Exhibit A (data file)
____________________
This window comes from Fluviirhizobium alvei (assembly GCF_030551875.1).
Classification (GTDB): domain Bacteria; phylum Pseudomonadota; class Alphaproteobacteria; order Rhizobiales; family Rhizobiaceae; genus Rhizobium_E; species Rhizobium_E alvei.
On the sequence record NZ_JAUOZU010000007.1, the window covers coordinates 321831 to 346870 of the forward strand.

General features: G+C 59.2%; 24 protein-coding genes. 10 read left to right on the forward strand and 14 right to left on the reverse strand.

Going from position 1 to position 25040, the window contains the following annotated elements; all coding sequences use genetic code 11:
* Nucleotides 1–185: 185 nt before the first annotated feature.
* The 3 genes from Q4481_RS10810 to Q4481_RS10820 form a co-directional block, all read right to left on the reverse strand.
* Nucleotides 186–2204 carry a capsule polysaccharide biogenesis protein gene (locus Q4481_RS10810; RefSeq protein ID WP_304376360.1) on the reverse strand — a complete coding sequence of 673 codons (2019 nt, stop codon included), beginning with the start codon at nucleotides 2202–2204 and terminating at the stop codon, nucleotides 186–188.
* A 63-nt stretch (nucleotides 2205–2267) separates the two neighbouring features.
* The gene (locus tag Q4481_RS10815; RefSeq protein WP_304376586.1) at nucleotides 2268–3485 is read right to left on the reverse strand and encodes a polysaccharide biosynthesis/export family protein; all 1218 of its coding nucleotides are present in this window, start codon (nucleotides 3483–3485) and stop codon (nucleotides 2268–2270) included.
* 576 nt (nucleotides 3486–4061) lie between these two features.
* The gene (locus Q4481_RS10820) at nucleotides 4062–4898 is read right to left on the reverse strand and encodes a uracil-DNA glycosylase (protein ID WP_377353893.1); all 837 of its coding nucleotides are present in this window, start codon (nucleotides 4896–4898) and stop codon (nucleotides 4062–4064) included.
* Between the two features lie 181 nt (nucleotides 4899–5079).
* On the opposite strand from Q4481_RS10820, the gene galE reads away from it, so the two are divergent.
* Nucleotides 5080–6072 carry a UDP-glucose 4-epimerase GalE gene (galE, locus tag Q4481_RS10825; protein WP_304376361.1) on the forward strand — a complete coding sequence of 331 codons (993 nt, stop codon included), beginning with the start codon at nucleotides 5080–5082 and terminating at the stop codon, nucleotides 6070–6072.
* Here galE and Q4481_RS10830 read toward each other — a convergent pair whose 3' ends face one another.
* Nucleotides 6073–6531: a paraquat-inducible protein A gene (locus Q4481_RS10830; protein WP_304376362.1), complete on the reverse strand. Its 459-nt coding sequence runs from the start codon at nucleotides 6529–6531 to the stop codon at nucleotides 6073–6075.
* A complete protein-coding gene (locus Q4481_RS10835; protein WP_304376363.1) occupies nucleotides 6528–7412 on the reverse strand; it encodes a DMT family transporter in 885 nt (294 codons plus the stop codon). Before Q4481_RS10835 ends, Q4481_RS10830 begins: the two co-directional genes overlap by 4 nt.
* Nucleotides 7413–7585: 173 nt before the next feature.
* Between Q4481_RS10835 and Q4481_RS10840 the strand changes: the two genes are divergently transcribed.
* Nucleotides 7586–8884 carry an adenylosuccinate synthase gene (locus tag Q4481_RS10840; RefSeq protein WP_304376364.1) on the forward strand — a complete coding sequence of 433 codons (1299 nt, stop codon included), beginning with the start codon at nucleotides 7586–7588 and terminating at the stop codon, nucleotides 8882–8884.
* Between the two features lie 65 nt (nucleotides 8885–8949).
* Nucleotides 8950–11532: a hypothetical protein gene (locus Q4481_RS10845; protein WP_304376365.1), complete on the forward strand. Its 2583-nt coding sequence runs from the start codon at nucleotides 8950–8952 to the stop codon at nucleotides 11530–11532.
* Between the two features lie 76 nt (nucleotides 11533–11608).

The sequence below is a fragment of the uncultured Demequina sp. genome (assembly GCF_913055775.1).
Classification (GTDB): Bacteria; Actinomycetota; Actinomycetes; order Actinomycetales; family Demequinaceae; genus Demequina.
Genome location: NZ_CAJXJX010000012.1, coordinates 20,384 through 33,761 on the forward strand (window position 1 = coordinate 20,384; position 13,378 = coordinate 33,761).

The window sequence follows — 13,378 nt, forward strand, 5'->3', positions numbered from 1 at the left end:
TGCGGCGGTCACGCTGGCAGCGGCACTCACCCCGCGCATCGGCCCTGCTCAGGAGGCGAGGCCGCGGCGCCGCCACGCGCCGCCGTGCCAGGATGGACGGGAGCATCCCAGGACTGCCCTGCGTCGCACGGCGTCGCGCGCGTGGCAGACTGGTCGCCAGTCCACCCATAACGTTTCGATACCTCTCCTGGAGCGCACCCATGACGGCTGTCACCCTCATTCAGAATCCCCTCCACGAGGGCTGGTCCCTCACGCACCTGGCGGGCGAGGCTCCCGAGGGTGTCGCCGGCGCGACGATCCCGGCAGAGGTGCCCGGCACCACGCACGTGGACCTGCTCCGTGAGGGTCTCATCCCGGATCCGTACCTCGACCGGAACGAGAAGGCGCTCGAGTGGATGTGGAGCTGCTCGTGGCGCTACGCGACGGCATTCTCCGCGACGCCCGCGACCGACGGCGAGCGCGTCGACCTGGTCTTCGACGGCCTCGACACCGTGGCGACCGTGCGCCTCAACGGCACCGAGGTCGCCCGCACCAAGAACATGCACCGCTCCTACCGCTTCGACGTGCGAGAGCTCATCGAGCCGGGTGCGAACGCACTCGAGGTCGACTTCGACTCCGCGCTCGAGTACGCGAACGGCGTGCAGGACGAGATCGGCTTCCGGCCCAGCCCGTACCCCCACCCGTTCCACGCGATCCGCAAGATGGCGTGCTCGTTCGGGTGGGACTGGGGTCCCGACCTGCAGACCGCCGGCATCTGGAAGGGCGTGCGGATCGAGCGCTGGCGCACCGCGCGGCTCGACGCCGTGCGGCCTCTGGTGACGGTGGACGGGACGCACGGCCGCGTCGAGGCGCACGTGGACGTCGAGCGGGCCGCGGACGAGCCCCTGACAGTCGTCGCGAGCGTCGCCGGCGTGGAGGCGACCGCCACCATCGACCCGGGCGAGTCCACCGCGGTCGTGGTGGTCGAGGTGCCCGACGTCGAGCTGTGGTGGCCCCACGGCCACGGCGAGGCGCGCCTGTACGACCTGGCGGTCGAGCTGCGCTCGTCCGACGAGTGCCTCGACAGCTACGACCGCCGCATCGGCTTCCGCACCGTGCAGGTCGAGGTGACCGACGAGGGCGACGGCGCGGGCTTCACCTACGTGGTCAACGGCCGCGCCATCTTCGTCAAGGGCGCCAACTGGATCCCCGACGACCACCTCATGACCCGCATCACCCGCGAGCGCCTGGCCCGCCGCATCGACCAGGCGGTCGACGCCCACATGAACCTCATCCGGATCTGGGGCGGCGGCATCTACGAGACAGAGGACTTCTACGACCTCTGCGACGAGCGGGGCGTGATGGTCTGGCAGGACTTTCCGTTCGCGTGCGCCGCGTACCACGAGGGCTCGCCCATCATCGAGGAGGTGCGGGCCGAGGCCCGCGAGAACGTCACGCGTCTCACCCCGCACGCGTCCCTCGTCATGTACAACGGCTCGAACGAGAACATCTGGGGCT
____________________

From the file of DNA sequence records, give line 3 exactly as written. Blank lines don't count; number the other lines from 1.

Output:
On the sequence record NZ_JAUOZU010000007.1, the window covers coordinates 321831 to 346870 of the forward strand.